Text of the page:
The statewide nonprofit uses a public-private strategy to tackle ecological efforts and holds conservation easements across the country. It has a lofty goal to raise millions of dollars to preserve 82 acres along the western banks, which crosses into both New Hanover and Brunswick counties.

The portion of the riverfront property UP2S is working to acquire is owned by Diamondback Development and faces imminent development by resort guru Bobby Ginn, who wanted to purchase the land to build Wilmington Hotel and Spa. Diamondback and Ginn agreed in July to give UP2S the opportunity to buy the land at a “discounted rate”; it is appraised at $26 million but Diamondback is willing to offload it to the nonprofit for $16 million and receive a tax break on the price difference. 

UP2S secured part of Eagles Island under contract with a $100,000 down payment. It has until the end of the year to assemble needed funds, and if it does not succeed, the hotel and spa will move forward. 

Limited use is what UP2S is working toward on Eagle’s Island, with a vision to put all but 9 acres in a state-owned conservation easement the nonprofit would manage. The intended goal aligns with that of the Eagle’s Island Task Force — a group of local stakeholders who started in 2020 with a shared vision to establish the island as a nature park.

The task force released a 2021 study to include public water access, boardwalks for nature viewing, educational signage and multi-use paths for recreation.

County commissioners deliberate the pros and cons of various land-use options for the western banks at a work session last month.

Measuring the benefits of conservation

Even if conservation doesn’t bring as many tax base dollars to New Hanover as development might, the benefits provide value in other ways, UP2S executive director Clark Harris explained last week.

Resilience to flooding, preserving cultural heritage, added recreational space and the indirect benefit of tourism dollars are all part of its conservation reach.

READ MORE: What is UP2S? Nonprofit of ‘eternal optimists’ tackling multimillion-dollar initiative to save Eagles Island

Hired in August, Harris submitted a $12-million grant to the North Carolina Land and Water Fund. A decision should be made by Sept. 20 on whether the nonprofit will receive the full amount.

“We’re not really considering getting no funding,” he said. “We don’t see a scenario where they will pass.”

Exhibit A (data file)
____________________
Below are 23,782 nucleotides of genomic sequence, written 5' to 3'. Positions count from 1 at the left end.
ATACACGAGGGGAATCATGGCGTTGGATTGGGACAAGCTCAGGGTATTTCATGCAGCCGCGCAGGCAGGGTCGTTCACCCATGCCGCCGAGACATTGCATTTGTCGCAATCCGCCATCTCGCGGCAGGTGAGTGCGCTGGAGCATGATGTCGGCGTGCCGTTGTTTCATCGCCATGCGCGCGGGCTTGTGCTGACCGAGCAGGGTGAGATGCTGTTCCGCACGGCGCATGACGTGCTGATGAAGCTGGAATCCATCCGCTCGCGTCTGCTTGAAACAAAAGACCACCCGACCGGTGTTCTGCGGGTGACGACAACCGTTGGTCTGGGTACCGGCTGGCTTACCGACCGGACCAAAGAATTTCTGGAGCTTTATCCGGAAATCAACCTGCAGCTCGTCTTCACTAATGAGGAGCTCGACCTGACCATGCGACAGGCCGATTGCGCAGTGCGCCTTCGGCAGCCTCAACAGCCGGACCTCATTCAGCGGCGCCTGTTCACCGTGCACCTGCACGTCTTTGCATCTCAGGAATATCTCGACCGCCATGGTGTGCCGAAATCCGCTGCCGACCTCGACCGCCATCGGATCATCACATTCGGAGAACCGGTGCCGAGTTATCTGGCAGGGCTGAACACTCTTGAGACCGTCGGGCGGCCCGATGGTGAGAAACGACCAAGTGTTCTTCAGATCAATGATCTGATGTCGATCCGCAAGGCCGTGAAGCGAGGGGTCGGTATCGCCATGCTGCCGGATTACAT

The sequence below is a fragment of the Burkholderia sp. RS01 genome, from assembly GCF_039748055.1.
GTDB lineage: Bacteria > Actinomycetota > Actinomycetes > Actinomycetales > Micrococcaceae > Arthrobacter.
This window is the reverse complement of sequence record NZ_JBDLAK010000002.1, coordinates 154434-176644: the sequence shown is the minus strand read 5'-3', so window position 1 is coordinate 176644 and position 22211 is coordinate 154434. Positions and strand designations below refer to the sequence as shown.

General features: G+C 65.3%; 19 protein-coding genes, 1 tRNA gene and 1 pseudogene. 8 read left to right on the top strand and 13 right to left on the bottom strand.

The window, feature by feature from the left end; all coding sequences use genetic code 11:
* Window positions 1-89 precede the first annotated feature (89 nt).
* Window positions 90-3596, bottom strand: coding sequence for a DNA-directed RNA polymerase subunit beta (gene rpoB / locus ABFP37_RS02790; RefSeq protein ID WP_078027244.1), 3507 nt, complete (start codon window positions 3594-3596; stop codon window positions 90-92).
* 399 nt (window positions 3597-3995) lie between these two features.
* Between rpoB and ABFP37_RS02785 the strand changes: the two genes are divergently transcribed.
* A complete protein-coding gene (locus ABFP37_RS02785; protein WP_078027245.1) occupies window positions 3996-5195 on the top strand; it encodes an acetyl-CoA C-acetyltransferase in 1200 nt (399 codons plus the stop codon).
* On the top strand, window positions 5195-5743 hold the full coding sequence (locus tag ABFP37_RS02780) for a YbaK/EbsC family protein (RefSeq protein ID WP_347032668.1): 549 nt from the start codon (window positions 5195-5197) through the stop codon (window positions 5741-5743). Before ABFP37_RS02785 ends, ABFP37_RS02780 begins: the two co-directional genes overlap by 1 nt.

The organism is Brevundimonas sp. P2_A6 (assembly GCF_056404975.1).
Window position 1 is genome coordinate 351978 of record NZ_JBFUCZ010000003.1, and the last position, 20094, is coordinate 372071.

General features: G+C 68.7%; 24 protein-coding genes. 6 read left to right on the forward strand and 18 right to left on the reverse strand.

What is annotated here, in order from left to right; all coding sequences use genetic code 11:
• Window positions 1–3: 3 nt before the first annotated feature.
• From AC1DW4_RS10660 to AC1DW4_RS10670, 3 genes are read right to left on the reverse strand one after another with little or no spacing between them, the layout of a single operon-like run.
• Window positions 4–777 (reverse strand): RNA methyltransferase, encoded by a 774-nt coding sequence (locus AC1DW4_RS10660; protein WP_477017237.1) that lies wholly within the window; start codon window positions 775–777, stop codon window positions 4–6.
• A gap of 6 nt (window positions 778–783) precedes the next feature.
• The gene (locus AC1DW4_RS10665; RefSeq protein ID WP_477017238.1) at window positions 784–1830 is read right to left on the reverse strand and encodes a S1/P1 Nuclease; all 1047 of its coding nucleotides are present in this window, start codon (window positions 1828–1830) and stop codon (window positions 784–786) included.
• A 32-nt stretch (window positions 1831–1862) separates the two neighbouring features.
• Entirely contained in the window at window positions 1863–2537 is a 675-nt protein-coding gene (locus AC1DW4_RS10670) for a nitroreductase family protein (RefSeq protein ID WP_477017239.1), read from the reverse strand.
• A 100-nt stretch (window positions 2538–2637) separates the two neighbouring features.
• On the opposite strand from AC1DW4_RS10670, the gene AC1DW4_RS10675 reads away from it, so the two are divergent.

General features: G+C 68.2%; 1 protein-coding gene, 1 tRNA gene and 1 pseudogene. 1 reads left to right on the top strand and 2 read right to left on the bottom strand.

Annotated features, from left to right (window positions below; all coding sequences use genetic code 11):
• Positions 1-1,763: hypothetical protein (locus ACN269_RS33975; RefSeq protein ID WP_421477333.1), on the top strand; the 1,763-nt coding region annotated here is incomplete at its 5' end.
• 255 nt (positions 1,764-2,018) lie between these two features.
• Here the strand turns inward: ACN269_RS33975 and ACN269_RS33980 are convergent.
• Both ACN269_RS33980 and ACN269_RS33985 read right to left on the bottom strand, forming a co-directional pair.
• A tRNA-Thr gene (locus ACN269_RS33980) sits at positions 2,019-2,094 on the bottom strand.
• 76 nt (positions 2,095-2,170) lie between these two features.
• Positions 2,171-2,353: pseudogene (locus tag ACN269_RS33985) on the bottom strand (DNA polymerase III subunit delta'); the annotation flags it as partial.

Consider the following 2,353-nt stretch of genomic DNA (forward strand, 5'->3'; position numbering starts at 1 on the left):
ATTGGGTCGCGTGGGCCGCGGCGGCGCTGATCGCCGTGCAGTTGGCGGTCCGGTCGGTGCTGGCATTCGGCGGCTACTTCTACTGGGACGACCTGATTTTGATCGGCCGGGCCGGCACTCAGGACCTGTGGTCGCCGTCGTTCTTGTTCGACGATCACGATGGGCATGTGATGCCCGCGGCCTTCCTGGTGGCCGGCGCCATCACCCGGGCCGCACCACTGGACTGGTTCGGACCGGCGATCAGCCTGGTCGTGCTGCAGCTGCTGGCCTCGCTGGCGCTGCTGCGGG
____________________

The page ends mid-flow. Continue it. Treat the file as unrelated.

Harris’ confidence stems from NCLWF’s site visit Aug. 30; the Eagles Island project scored an 84 out of 100 points in terms of priority funding. He said it puts the project “at a competitive level.”

Yet, scoring and ranking high are not guarantees of an award. Harris noted the $12-million ask to NCLWF is greater than the average grant awarded, but he remains optimistic in light of the project’s positive ratings.

“If you’re 100th on the list, by the time they get to you, they might be out of funds,” Harris explained.

NCLWF reported Thursday it received 88 submissions.

UP2S’s request falls just behind the No. 1-ranked Catawba Lands Conservancy, which wants to acquire 57 acres in Gaston County, located in the Piedmont region of the state.

“It’s a matter of the board recognizing the incredible potential impact on the community that funding in its entirety can have on the residents and tourists in Wilmington,” Harris said.

Harris surmises UP2S’s project ranked high because it will serve a combined approximation of 450,000 people in New Hanover and Brunswick counties. It also will celebrate the land, originally rice fields cultivated by the Gullah Geechee people nearly 300 years ago until the early 1900s. It’s also rife with maritime history, and its ecological resilience and public access, as compared to other projects in more rural areas, will have an overall impact.

“This is a visible project; a high-profile project,” Harris said. 

The reality that it will be developed otherwise also plays a role, he added: “the fact that [developer] Bobby Ginn is so hungry for the property.”

That determination for development is evident in the five years of prep and planning already in the works for the Wilmington Hotel and Spa to come to fruition if UP2S does not succeed.

“Healthy wetlands are able to accommodate rising water much more than development,” Harris said about their plan for conservation.

The Eagles Island Task Force and UP2S have a vision to create a nature park and allow for public access at Eagles Island, as opposed to full-scale development. (Courtesy/Eagles Island Task Force)